Pfizer Scrambles to Save Allergan Deal Amid New Tax Rulesby , , and
Lawyers are examining how to challenge U.S. Treasury proposal
High chance merger will fall apart if new rules go ahead
Pfizer Inc. is scrambling to save its planned $160 billion merger with Allergan Plc, which is at risk of falling apart amid the latest U.S. crackdown on corporate inversions, according to people with knowledge of the matter.
Lawyers for Pfizer are examining how they might be able to challenge the U.S. Treasury Department’s new rules, the people said, asking not to be identified as the deliberations are private. Fighting the decision in court is one of the options under discussion, as well as restructuring the deal to reduce what Pfizer would pay, they said. No final decision has been made, and advisers to both companies are still analyzing the documents, they said.
The Treasury Department said Monday new rules would limit companies’ ability to participate in inversion transactions if they’ve already done them within the past 36 months. Allergan has been involved in several such acquisitions in that time frame. In a corporate inversion, a U.S. company merges with a smaller foreign firm and then transfers the new company’s tax address offshore.
If the rules are implemented as planned, the chances of the deal falling apart are high, the people said. The current structure of the transaction leaves little room for re-negotiation, they said.
If Pfizer can no longer obtain significant tax benefits from the merger, it may seek to pay less for Allergan, reflecting the smaller payoff, or walk away from the transaction, they said. While the companies had planned for additional intervention from lawmakers, Monday’s announcement came as a surprise, they said.
A spokeswoman for Pfizer declined to comment. An Allergan spokesman wasn’t available to comment.
Pfizer and Allergan were reviewing the Treasury Department’s announcement Monday night, according to a joint statement from the companies.
“Prior to completing the review, we won’t speculate on any potential impact,” the companies said in the statement.
President Barack Obama praised the Treasury’s plan on Tuesday, issuing a forceful denunciation of companies that shield profit overseas through corporate inversions.
“This is something that I’ve been pushing for a long time,” Obama said at the White House. “When companies exploit loopholes like this, it makes it hard to invest in the kinds of things that are going to keep America’s economy going strong.”
The agency’s plans may not hold up in court, said Corey Davis, an analyst at Canaccord Genuity Inc. in New York. Even then, it’s unlikely to affect the shuffling of assets that is now under way among Allergan, Pfizer and Teva Pharmaceutical Industries Ltd., which is buying Allergan’s generic drugs business, he said, reacting to the rules on Monday.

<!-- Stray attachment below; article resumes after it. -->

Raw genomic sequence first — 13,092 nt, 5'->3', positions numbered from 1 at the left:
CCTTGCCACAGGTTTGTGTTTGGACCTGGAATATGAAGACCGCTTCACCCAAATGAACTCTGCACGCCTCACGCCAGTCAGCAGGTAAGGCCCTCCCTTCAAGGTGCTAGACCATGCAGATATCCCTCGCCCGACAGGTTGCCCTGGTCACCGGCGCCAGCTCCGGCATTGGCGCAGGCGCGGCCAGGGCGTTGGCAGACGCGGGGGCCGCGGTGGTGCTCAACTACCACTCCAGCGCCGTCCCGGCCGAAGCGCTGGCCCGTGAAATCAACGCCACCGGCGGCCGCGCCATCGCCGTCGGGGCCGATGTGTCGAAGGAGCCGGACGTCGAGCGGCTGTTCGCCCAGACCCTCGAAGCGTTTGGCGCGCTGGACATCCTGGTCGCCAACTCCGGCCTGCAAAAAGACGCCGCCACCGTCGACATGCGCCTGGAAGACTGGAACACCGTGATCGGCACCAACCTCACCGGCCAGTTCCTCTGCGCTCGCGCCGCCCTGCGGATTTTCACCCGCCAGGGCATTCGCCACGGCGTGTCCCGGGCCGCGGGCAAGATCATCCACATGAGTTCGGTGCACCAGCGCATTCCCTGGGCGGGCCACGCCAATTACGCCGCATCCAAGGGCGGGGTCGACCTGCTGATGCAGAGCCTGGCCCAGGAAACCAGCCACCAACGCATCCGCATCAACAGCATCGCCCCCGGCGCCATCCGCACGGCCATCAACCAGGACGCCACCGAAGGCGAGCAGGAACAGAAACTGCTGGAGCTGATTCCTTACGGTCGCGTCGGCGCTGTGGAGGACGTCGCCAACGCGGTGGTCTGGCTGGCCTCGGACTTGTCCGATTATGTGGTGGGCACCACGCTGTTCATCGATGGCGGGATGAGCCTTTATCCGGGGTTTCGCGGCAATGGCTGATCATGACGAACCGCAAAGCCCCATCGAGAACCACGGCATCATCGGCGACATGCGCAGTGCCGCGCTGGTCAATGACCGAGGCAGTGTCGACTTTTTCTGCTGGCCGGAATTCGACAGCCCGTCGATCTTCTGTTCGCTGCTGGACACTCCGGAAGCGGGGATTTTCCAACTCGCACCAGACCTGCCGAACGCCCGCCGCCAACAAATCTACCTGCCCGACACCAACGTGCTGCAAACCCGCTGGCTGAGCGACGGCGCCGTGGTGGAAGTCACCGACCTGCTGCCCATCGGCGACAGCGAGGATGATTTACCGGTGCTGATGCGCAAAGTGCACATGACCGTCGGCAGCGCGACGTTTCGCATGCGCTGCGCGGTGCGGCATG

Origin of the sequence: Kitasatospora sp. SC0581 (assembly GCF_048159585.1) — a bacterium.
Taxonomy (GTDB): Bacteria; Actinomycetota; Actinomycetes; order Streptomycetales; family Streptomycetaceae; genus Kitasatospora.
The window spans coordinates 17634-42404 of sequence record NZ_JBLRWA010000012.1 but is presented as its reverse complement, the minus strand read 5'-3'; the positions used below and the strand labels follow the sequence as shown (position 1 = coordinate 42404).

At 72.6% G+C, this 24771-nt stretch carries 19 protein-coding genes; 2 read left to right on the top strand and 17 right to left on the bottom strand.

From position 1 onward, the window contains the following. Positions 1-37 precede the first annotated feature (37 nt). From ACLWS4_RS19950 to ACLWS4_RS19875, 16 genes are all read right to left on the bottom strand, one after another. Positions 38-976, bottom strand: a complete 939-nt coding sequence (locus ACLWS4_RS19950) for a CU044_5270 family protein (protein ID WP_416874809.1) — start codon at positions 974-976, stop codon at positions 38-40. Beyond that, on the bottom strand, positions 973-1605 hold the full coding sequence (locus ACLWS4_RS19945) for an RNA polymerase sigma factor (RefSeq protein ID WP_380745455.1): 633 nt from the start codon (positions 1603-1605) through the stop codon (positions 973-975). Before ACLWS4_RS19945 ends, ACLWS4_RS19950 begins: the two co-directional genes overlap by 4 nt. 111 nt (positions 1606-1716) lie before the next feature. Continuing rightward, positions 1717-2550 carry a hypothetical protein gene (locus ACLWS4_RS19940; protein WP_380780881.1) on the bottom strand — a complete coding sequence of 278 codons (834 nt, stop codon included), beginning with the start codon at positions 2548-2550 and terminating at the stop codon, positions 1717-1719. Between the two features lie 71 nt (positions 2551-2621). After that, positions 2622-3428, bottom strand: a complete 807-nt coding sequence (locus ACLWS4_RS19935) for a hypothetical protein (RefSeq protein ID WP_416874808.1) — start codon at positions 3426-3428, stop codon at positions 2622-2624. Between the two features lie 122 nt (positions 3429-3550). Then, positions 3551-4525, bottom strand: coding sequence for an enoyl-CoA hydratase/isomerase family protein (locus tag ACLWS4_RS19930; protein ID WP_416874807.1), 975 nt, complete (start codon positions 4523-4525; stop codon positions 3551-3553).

Allergan, which is run from New Jersey but has a legal domicile in Dublin, last year agreed to merge with Pfizer Inc. in a $160 billion deal that would give New York-based Pfizer a foreign address and a lower tax rate. While not technically a so-called tax inversion, the deal between the drugmakers was criticized as the latest in a series of transactions that saw U.S.-based companies moving their legal addresses overseas to take advantage of lower tax rates.
Allergan shares closed down 15 percent in New York at $236.55, while Pfizer rose 2.1 percent to $31.36.
“The new measures further narrow the escape hatch for U.S. companies seeking to become foreign-parented through an inversion,” said Jason Kaplan, a tax partner in the New York office of law firm Hogan Lovells International, in an e-mail.
“This may very well scuttle some inversion transactions currently on track, and arguably seems designed with companies such as Allergan in mind,” he added.
Should Pfizer pull the plug on the deal, it may have an easy -- or at least not too expensive -- way out. While the breakup fees for the deal are as high as $3.5 billion, the penalty is much smaller in the event of an “adverse change in tax law.” According to the merger document, in such a circumstance Pfizer would only have to reimburse Allergan as much as $400 million for expenses relating to the deal, presuming Monday’s Treasury proposal qualified as an “adverse change” as described in the merger document.
It’s not the first time in recent history the Treasury Department has derailed a major drug company deal. In 2014, AbbVie Inc. and Shire Plc agreed to terminate what would’ve been the biggest U.S. tax inversion at the time, after the Treasury proposed changes to U.S. rules governing such transactions. AbbVie had to pay Shire a breakup fee of $1.64 billion as a result.
To some extent, the era of consolidation among health-care companies appears to be coming to an end, said Bill Smead, chief executive officer at Smead Capital, which holds Pfizer shares.
“The worst thing you can do is sit there and fight,” Smead said. “The fact that they have an easy out is a blessing.”